is created by David Witten, a mathematics and computer science student at Vanderbilt University. For more information, see the "About" page.

Set Identities


In this article, we’ll be going through some identities involving sets

Basic Properties

$$A \cup A^C = U$$ $$A \cap A^C = \emptyset$$ $$A \cap U = A$$ $$A \cup \emptyset = A$$

Distributive Property

$$A \cup (B \cap C) = (A\cup B) \cap (A \cup C)$$ $$A \cap (B \cup C) = (A\cap B) \cup (A \cap C)$$ $$A \cap (A \cup B) = (A\cap A) \cup (A \cap B) = A \cup (A \cap B) = A$$ $$A \cup (A \cap B) = (A\cup A) \cap (A \cup B) = A \cap (A \cup B) = A \text{ (by the latest property)}$$

Example Proof

Prove this: $|A| = |A \cap B| + |A \cap B^c|$ $$A = A \cap U$$ $$ = A \cap (B \cup B^c)$$ $$ = (A \cap B) \cup (A \cap B^c)$$ $$P(A \cup B) = P(A) + P(B) - P(A \cap B)$$ $$|A| = |A \cap B| + |A \cap B^c| - (A \cap B) \cap (A \cap B^c)$$ $$|A| = |A \cap B| + |A \cap B^c| - |(A \cap A) \cap (B \cap B^c)|$$ $$|A| = |A \cap B| + |A \cap B^c|$$

Probability Rules with Sets

Here are the basic definitions: $$p(\text{A or B}) = p(A \cup B)$$ $$p(\text{A and B}) = p(A \cap B)$$ What this ends up being is $$p(A \cup B) = p(A) + p(B) - p(A \cap B)$$ If you do just $p(A) + p(B)$ then you overcount the areas they intersect. In fact, we can expand this to an arbitrary number of unions. $$p(A \cup B \cup C) = p(A) + p(B) + p(C) \\ - P(A \cap B) - p(A \cap C) - p(B \cap C)\\ + p(A \cap B \cap C)$$ This presents another problem. If we just added up the singular probabilities and subtracted all of the two-set intersections, we would subtract the overall intersection one too many times.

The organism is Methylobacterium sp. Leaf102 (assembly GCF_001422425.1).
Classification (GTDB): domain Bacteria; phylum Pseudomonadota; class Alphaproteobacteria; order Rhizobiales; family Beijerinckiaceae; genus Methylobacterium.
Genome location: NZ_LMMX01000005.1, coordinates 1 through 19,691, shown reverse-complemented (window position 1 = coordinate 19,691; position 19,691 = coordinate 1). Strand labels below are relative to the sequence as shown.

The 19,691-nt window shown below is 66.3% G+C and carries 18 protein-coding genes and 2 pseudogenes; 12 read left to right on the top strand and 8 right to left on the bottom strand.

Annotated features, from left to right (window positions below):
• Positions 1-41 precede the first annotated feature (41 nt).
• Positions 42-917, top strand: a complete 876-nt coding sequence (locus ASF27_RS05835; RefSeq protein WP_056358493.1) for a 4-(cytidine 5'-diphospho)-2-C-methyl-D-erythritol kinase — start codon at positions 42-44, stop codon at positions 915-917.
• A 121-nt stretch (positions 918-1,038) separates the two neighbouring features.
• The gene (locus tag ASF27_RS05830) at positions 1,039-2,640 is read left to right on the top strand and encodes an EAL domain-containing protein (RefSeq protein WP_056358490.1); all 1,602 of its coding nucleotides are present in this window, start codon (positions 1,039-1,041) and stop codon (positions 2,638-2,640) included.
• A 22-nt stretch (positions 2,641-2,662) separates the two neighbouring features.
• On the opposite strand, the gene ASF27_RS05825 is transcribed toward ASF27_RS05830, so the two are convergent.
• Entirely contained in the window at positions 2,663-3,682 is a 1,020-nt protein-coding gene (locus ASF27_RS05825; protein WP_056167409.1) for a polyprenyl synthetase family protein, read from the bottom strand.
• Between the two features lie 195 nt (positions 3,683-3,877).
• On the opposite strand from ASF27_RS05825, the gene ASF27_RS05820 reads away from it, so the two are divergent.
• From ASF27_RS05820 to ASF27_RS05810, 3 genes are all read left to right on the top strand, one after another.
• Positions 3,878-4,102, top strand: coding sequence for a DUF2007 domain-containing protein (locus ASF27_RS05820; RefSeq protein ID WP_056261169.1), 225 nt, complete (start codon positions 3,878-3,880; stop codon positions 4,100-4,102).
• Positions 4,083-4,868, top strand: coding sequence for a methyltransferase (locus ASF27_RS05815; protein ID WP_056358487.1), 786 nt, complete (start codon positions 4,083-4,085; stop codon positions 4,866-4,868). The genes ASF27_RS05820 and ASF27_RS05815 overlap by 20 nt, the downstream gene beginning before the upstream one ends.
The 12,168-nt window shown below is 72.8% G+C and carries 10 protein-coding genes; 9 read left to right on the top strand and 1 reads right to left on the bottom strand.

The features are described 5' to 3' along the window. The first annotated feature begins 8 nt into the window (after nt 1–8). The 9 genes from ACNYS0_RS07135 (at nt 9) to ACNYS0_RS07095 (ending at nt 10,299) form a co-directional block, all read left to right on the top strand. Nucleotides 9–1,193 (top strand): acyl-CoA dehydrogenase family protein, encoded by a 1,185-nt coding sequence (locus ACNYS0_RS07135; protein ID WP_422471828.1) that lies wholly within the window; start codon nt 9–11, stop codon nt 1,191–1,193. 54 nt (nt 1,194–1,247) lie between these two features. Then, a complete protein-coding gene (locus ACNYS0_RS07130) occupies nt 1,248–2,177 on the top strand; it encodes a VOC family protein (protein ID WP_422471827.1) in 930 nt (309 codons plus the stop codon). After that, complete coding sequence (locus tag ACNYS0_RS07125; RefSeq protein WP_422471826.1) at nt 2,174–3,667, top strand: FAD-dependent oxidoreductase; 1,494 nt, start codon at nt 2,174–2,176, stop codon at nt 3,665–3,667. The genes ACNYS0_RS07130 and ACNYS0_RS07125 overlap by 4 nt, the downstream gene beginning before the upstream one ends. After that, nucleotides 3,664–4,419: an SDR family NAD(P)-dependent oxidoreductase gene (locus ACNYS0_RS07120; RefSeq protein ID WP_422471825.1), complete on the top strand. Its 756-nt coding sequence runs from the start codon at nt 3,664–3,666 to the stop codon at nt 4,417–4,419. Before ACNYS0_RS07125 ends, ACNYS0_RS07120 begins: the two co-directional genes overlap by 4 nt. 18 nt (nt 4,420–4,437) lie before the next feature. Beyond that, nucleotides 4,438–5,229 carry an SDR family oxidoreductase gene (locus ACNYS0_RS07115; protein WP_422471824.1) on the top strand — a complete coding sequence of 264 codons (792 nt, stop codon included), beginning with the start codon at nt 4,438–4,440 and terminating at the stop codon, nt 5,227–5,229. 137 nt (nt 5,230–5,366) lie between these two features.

This is something called the principle of inclusion-exclusion. If you extend it to n-unions. You just add the single, subtract the 2's, add the 3's, subtract the 4's, ...

$$p(\text{A and B}) = P(A \cap B) = p(A)p(B|A) = p(B)p(A|B)$$


Complements initially seem annoying to work with, but given these three properties, we can solve every problem. $$p(A^c) = 1 - p(A)$$ $$(A \cup B)^c = A^c \cap B^c$$ $$(A \cap B)^c = A^c \cup B^c$$

Example Problem

If A and B are independent, prove A and $B^c$ are independent. Also prove these are independent: $\\$ $A^c$ and $B^c$ $\\$ $A^c$ and B
This is what independent means: $P(A \cap B) = P(A)P(B)$ $$P(A^c \cap B^c) = 1 - P(A \cup B)$$ $$ = 1 - (P(A) + P(B) - P(A \cap B))$$ $$ = 1 - (P(A) + P(B) - P(A)P(B))$$ $$ = 1 - P(A) - P(B) + P(A)P(B)$$ $$ = (1 - P(A))(1- P(B))$$ $$ = P(A^c)P(B^c)$$

Moment Generating Function

Is a coin fair?